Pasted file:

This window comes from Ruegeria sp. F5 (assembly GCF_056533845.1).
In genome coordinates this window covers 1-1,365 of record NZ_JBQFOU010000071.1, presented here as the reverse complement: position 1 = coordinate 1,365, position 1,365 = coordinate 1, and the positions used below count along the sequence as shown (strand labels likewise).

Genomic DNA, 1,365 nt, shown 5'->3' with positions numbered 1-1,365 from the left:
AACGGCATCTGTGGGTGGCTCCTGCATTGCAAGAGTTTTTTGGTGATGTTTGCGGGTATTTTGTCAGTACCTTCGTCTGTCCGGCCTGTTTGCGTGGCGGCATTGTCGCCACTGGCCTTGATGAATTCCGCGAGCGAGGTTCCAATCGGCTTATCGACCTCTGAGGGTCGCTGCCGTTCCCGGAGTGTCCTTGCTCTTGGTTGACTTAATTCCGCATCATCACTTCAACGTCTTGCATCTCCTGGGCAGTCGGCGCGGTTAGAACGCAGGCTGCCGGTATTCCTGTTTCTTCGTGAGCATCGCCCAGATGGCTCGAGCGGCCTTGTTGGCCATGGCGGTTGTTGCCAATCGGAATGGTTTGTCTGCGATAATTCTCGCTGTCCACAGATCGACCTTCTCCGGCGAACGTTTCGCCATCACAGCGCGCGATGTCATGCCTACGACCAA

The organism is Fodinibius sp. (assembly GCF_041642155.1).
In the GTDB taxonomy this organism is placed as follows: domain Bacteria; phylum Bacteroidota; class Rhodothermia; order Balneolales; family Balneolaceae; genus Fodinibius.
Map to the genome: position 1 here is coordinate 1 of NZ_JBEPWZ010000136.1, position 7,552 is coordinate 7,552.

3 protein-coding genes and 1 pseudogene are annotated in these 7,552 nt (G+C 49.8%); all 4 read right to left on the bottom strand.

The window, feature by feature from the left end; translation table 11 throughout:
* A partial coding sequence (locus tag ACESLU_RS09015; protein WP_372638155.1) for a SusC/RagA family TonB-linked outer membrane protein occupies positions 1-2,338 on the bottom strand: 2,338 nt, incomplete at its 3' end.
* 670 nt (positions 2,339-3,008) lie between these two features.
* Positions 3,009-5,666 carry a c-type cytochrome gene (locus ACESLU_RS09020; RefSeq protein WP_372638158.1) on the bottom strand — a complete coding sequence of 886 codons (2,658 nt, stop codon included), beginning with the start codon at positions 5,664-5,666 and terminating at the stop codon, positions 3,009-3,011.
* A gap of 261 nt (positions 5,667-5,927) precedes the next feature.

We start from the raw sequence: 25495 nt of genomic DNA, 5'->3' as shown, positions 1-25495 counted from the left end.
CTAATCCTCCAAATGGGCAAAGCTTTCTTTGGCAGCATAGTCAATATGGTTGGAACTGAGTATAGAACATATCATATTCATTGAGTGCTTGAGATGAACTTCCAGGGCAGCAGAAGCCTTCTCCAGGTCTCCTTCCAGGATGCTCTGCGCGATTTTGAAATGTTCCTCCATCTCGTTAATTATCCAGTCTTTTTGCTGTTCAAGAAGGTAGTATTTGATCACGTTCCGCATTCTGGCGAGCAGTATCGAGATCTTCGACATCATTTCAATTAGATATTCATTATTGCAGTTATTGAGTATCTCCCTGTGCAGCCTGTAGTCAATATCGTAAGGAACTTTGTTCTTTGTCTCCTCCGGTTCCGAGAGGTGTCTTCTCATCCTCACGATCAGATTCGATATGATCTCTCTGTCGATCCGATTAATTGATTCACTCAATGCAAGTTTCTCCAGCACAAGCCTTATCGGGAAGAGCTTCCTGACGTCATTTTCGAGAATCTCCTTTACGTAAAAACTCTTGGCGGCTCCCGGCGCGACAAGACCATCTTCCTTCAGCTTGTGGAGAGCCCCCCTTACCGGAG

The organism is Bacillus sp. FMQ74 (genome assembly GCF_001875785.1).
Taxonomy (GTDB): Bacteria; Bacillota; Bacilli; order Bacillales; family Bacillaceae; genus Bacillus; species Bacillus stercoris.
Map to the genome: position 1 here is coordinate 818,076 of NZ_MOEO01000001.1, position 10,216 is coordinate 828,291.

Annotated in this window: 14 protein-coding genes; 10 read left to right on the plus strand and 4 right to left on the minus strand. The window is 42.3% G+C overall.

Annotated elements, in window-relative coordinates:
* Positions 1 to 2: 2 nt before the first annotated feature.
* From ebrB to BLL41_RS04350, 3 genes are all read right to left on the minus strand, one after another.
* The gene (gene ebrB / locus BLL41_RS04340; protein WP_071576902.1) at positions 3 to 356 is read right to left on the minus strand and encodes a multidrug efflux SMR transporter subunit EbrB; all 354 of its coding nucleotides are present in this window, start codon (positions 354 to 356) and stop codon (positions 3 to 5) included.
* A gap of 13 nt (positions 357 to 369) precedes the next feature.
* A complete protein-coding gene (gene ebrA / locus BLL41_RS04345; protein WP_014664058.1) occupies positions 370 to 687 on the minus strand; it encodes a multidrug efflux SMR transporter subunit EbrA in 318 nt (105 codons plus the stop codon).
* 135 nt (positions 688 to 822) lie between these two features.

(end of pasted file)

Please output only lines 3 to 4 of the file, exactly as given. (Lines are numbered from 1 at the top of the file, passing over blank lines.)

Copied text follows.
Genomic DNA, 1,365 nt, shown 5'->3' with positions numbered 1-1,365 from the left:
AACGGCATCTGTGGGTGGCTCCTGCATTGCAAGAGTTTTTTGGTGATGTTTGCGGGTATTTTGTCAGTACCTTCGTCTGTCCGGCCTGTTTGCGTGGCGGCATTGTCGCCACTGGCCTTGATGAATTCCGCGAGCGAGGTTCCAATCGGCTTATCGACCTCTGAGGGTCGCTGCCGTTCCCGGAGTGTCCTTGCTCTTGGTTGACTTAATTCCGCATCATCACTTCAACGTCTTGCATCTCCTGGGCAGTCGGCGCGGTTAGAACGCAGGCTGCCGGTATTCCTGTTTCTTCGTGAGCATCGCCCAGATGGCTCGAGCGGCCTTGTTGGCCATGGCGGTTGTTGCCAATCGGAATGGTTTGTCTGCGATAATTCTCGCTGTCCACAGATCGACCTTCTCCGGCGAACGTTTCGCCATCACAGCGCGCGATGTCATGCCTACGACCAA